I mean it – NOTHING, especially Dayton. I don’t think I need to explain that point further for most regular readers of this blog.
I succeeded in accomplishing my goal for this past summer, so much so that the pain of the goodbye (at least for me) was as sharp and searing as it has ever been.
And it’s with that emotion of love and commitment to my children that I present the following video and images, most of which were taken during my daughter’s last week with me in mid-August and going through the lonely days following to the beginning of September.
The visual artist creates what is discovered in the light from that which is felt within.
Over the years I think I’ve subscribed to nearly all of major photography magazines. You name it, I’ve read it. Many photography publications are directed strictly toward the average hobbyist market, relying heavily on advertising from the big retailers that sell just about any type of photo gear you can imagine.
There are other photography magazines directed strictly toward the professional photographer. These are the publications with impressive portfolios and practical information on everything from studio lighting to optimal digital workflow.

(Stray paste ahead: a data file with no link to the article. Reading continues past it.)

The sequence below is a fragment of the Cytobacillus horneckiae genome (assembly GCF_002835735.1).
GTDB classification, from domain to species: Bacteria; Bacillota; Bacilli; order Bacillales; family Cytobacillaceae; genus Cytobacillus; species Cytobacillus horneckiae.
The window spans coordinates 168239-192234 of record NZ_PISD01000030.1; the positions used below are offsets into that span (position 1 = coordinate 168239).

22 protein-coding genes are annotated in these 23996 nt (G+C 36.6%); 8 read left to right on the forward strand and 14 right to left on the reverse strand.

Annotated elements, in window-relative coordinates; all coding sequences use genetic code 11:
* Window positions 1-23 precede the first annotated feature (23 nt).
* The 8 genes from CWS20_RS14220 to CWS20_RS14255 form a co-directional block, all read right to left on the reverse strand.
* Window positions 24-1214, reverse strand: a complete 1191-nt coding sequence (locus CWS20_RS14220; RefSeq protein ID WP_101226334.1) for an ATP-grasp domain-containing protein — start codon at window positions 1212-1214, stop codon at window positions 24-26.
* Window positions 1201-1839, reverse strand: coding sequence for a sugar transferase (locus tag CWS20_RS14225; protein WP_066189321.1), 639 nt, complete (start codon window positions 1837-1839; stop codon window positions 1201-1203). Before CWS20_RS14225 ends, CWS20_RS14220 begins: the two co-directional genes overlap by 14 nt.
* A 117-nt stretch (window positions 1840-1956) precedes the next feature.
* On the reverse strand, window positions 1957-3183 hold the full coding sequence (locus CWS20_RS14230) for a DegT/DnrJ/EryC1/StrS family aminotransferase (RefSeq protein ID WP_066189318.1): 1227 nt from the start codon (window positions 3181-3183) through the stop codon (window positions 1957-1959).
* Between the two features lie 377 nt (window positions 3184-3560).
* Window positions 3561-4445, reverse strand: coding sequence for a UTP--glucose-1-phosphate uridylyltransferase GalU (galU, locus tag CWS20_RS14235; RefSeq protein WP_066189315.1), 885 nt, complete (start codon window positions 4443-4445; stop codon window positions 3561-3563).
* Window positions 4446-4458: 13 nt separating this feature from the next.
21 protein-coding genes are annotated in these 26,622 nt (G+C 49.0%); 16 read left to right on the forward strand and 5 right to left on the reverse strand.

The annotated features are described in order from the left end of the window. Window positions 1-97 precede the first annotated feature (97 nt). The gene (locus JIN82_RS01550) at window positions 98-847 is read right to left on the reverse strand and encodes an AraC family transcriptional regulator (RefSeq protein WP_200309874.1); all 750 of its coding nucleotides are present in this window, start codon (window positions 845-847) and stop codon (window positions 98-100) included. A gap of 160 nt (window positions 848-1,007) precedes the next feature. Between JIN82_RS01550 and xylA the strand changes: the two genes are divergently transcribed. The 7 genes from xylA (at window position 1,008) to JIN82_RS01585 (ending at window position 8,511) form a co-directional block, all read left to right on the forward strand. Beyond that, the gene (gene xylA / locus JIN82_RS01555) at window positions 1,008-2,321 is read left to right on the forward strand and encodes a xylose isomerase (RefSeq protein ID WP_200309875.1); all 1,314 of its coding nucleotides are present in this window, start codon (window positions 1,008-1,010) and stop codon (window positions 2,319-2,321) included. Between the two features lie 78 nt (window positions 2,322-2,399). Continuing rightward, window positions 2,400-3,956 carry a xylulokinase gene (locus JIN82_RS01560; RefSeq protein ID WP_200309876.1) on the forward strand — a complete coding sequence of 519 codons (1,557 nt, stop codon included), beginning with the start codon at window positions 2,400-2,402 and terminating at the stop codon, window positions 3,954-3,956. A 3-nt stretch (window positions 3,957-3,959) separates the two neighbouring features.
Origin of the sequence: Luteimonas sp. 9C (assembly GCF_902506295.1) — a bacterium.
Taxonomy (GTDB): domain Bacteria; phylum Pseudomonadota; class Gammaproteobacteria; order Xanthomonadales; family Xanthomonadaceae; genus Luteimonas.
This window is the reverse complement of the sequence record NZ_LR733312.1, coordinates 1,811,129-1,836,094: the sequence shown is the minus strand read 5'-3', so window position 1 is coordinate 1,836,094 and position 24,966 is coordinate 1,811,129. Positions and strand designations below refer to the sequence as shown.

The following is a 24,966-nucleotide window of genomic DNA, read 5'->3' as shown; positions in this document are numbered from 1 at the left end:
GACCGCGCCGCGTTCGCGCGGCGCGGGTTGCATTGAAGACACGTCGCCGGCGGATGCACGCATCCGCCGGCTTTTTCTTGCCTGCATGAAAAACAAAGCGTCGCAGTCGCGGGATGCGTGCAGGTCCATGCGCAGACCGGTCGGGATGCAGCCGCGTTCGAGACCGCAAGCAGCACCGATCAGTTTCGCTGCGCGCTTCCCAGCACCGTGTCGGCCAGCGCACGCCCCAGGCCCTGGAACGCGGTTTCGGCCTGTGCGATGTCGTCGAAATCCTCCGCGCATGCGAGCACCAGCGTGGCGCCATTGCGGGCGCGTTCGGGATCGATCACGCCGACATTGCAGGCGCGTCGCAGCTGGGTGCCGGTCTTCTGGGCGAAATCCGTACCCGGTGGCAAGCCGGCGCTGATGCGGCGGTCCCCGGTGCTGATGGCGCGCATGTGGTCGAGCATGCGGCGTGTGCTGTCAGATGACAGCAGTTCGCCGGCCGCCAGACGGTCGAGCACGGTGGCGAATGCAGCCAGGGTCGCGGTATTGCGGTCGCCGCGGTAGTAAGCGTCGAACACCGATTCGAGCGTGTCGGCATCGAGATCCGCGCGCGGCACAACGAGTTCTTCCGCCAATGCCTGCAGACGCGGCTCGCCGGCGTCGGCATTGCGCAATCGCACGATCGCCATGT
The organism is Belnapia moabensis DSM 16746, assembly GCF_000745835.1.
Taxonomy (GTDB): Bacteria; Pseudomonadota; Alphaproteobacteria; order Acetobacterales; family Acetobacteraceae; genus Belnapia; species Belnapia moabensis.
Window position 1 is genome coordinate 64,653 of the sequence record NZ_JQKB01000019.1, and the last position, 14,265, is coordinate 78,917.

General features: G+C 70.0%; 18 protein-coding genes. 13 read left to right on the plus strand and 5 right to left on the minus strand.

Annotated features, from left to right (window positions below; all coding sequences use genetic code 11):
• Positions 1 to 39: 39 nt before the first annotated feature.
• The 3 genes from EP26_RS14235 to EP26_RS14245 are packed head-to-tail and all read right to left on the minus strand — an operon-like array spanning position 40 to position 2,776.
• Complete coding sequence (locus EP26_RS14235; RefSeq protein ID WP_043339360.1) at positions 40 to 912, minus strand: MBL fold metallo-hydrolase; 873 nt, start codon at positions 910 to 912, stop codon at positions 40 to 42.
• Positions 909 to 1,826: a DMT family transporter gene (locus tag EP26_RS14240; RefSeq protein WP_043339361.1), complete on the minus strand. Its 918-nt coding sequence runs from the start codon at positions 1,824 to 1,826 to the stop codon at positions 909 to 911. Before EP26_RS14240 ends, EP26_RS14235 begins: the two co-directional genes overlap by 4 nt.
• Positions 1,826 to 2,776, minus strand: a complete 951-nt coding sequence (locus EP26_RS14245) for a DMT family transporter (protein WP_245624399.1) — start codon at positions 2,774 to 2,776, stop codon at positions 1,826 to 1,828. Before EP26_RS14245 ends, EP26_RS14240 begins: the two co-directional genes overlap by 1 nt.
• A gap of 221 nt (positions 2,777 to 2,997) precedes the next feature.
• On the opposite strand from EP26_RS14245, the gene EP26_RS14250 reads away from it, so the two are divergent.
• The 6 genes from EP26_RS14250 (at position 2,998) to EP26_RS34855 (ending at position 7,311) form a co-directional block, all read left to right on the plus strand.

There’s one photography magazine that has been able to consistently offer editorial content that is suited for both advanced hobbyist and professional shooter, particularly those who enjoy nature and landscape photography. Outdoor Photographer is that magazine, and this month’s issue is the best yet. It is timely that the August 2009 issue came to my attention now because it will serve as an excellent reference resource for my upcoming, full-day photography workshops on nature and landscape photography, the first of which is scheduled for September 26, 2009 at Cox Arboretum here in Dayton (it filled-up quite some time ago, but I will be doing another one this winter).
The articles that I found to be most interesting were “Get 4×5 Quality with a DSLR,” by Dennis Frates; “Get Into the Stock Market,” by Art Wolfe (thanks Art for introducing me to PhotoShelter back at the NANPA Summit in Albuquerque); “The Zone System Revisited,” by Ken Rockwell; “Making Your Best Black-And-White,” by Richard Lopinto; and “The Big Trip,” by Mark Edward Harris.
This why Outdoor Photographer is one of those magazines that I actually take the time to read from cover to back. It always deliver, especially if you are a photographer who is constantly seeking new information and ways to improve your craft, and who isn’t ? The constant learning process is what makes photography so much fun, whether you’re just starting out or an established professional.